Members of the Australian Fresh Produce Alliance (AFPA) are calling for a renewed focus on negotiating technical market access protocols for fresh produce to key export markets including Japan and South Korea.
According to a release from AFPA, recent tensions with China have re-enforced the need to enhance technical market access for a range of horticulture’s key export markets to better enable farmers to diversify their markets and manage their risk.
AFPA chief executive Michael Rogers (pictured right) said alliance members welcomed the recent work undertaken by the federal government in securing the Indonesia-Australia Comprehensive Economic Partnership Agreement, but there remained more to do.
“Markets like India present a much longer-term opportunity for most horticulture exporters,” noted Rogers.
AFPA highlighted the costs Australian horticulture producers face, among the highest in the world, as a key reason why they require access to export markets that offer a high value return to growers.
“Markets like Japan and South Korea have an appreciation for the high quality of Australian fresh produce and present strong opportunities for export growth,” AFPA noted in a statement.
Rogers spoke of the success Australian fruit and vegetable exporters have experienced in the Japanese market on a number of key product lines.
“Table grapes and citrus were valued at A$53m and A$69m respectively in 2019. The industry would like to build on the success of these products but require the government to undertake further negotiations to establish technical access,” he explained.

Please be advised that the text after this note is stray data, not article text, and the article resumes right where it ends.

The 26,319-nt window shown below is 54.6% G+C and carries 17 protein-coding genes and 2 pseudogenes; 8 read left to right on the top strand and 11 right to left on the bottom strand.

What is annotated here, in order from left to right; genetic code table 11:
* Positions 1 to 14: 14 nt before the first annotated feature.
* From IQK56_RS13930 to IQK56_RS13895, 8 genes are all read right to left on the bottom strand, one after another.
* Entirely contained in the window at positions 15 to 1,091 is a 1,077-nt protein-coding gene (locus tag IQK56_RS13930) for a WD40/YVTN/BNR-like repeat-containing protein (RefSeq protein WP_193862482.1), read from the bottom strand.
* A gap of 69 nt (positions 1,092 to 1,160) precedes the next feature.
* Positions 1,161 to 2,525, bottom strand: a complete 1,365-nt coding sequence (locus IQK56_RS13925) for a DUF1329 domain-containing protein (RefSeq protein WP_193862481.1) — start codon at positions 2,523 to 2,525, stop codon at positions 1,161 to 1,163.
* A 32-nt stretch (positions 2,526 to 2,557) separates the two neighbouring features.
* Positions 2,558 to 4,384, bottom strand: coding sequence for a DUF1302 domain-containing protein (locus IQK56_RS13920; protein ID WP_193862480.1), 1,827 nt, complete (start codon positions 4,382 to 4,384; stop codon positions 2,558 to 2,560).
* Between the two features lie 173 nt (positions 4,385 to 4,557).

Industries seeking new or expanded access to the high value Japanese market include mango, table grape, citrus, avocado and blueberries.
There have been previous calls by AFPA for the Australian government to investigate a Japan-Australia food security agreement.
The agreement would aim to provide Japan with greater certainty around its food imports, while providing Australian farmers with increased demand, in turn creating jobs, income for regional communities and greater export income for Australia.
“Japan is one of the world’s largest net food importers. Australian growers are experiencing fluctuating demand domestically due to Covid-19 and increasing production volumes due to previous plantings. Enhancing our trading relationship with Japan just makes good sense, and the negotiation of technical access for products such as avocados and blueberries should be prioritised,” said Rogers.
Chief executive of Perfection Fresh, and chair of AFPA, Michael Simonetta, said there was a clear opportunity for Australian fresh produce in Japan, noting they were often fielding requests from customers seeking citrus, grapes, blueberries and a variety of vegetables.
“To capitalise on export opportunities, we have recently expanded and have located an office in Hong Kong to service our increasing base of export customers,” said Simonetta.
“We have built strong, long term trading relationships with our Japanese customers and would welcome being able to introduce them to a wider range of our products including blueberries and mangoes.
“Perfection Fresh’s view, and that of the other members of the AFPA is that fresh produce growth will be in export. Overall, domestic consumption in Australia is stagnant, for us to really grow our business, greater technical market access to reliable trading partners like Japan and South Korea is necessary,” he added.
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